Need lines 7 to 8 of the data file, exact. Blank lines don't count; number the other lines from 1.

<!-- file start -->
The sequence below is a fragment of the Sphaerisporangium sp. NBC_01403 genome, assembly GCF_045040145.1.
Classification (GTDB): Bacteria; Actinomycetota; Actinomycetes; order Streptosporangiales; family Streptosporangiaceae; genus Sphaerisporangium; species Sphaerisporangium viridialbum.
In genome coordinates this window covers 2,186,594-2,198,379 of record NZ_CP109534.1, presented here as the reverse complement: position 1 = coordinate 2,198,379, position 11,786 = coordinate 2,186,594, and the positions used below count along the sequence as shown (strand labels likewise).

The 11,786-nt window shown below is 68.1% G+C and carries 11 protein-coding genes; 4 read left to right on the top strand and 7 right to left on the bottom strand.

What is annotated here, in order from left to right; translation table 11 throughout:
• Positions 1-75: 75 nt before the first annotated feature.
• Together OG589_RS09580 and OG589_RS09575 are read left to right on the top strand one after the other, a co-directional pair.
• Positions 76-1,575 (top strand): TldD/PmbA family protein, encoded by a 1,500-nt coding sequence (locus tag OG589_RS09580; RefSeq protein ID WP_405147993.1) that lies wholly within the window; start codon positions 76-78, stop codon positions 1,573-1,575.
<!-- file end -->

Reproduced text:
• Together OG589_RS09580 and OG589_RS09575 are read left to right on the top strand one after the other, a co-directional pair.
• Positions 76-1,575 (top strand): TldD/PmbA family protein, encoded by a 1,500-nt coding sequence (locus tag OG589_RS09580; RefSeq protein ID WP_405147993.1) that lies wholly within the window; start codon positions 76-78, stop codon positions 1,573-1,575.